[SciPy-user] Matlab and Python
Zhiwen Chong
zhiwen.chong at elf.mcgill.ca
Wed Jul 13 11:39:39 CDT 2005
On 13-Jul-05, at 8:45 AM, Howey, David A wrote:
> 1) can matrices/vectors be handled in the same way (this is the
> power of matlab of course). eg. the matlab 'dot' notation which
> operates element by element on matrices. using vectors greatly
> speeds up code over for loops and makes it more compact.
The situation is the reverse in SciPy. A multiplication of two SciPy
array objects defaults to an element-by-element multiplication (dot
notation in MATLAB, .*, ./ etc.). If you want to do linear algebra in
SciPy, you have to explicitly specify a Matrix object.
In [1]: from SciPy import mat
numerix Numeric 24.0b2
In [2]: a = mat('[1 2; 3 4]')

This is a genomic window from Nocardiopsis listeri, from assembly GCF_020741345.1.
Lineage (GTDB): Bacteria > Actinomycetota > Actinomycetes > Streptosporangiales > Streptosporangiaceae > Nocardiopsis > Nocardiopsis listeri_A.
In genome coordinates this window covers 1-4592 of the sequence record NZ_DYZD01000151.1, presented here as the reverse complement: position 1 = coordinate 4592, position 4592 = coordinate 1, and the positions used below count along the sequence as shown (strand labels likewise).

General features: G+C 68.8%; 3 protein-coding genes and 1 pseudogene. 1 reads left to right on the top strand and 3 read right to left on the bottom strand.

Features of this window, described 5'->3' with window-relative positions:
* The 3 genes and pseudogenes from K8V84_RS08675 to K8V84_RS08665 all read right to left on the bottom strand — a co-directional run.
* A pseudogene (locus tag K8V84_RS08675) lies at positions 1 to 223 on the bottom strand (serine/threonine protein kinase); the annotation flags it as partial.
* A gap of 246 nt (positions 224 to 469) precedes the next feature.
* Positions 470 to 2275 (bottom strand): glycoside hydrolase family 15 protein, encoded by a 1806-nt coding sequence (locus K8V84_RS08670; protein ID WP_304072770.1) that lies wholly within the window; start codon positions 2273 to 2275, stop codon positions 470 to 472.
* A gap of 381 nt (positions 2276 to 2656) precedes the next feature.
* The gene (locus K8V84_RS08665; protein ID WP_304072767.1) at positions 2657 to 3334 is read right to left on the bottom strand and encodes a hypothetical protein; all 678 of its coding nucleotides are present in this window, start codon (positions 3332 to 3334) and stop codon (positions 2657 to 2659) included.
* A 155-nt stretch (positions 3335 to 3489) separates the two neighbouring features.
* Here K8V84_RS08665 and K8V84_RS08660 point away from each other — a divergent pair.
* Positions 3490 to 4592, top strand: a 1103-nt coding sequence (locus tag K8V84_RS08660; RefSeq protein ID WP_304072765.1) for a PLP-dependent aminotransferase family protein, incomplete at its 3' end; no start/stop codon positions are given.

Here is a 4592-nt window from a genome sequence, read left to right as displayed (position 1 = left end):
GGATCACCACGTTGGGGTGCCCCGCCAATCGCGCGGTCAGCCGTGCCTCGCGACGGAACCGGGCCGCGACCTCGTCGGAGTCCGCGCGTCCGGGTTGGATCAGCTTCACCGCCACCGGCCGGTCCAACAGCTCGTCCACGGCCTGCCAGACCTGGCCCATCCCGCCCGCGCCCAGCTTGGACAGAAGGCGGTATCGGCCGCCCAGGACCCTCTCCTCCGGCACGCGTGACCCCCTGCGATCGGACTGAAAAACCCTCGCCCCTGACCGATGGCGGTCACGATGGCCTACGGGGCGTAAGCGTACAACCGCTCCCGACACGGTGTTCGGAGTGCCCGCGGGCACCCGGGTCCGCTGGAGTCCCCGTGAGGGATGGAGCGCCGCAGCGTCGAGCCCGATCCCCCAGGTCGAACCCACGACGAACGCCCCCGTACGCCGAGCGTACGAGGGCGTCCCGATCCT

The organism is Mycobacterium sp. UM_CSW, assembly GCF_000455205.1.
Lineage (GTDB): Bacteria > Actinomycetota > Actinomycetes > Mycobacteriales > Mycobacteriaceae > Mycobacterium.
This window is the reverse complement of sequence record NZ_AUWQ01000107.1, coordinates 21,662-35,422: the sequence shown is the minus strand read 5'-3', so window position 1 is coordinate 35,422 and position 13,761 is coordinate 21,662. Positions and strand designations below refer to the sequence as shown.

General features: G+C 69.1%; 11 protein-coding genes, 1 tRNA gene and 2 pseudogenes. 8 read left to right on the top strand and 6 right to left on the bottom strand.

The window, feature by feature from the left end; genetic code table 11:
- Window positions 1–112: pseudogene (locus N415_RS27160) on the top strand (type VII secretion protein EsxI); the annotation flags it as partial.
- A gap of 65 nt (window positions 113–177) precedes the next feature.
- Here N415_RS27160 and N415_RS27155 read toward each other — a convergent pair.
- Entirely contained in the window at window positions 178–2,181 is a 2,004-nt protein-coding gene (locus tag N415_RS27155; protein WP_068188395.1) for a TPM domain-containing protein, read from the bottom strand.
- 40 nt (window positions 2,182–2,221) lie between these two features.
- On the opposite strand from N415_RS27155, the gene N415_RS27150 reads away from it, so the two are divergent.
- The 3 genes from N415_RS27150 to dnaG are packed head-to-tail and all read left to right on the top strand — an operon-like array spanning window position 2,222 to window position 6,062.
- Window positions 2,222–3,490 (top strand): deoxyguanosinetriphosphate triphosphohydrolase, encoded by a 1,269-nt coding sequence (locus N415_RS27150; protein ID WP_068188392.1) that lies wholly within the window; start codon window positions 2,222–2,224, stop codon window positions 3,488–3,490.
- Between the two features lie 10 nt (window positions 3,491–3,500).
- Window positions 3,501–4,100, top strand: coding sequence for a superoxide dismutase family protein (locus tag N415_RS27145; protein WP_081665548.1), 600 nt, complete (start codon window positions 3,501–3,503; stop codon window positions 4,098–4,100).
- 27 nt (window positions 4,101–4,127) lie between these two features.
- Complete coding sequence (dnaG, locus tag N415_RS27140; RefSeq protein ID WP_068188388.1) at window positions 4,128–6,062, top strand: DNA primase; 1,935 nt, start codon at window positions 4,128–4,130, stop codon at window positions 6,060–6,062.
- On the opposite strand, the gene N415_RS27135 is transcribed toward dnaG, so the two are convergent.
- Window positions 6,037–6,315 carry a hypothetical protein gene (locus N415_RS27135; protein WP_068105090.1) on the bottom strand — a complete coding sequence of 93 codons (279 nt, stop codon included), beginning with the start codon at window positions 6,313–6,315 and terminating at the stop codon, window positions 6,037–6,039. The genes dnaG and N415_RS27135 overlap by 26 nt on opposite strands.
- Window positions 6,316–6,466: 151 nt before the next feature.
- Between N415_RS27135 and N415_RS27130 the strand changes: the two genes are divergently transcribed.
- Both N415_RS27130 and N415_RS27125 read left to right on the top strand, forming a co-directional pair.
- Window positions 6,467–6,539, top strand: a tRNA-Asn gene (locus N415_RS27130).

In [3]: a
Matrix([[1, 2],
[3, 4]])
In [4]: a.T
Matrix([[1, 3],
[2, 4]])
> 2) matlab has extremely powerful plotting facilities
I haven't been able to do any plotting with SciPy or Python yet
because of an installation problem on my Mac OS X machine. And I
admit, MATLAB does have a very usable plotting system.
> 3) object orientation. Actually I think python might excel here. I
> get a bit frustrated with matlab objects (no passing by reference,
> for example).
IMHO, MATLAB's object-oriented features are actually a bit of a hack
compared to Python's.
Python passes lists, dicts, objects by reference, so if one wants to
pass a copy, one actually has to explicitly do a copy/slice.
But interestingly, there are many nuances:
http://tinyurl.com/78mf8
> 4) creation of executables/binaries-- should be okay
On the Win32 platform there is py2exe, and Python is standard on many
Unices including Mac OS X.
I've know a MATLAB compiler exists, but I haven't used it.
Zhiwen
--
"If the women don't find you handsome, they should at least find you
handy." - Red Green
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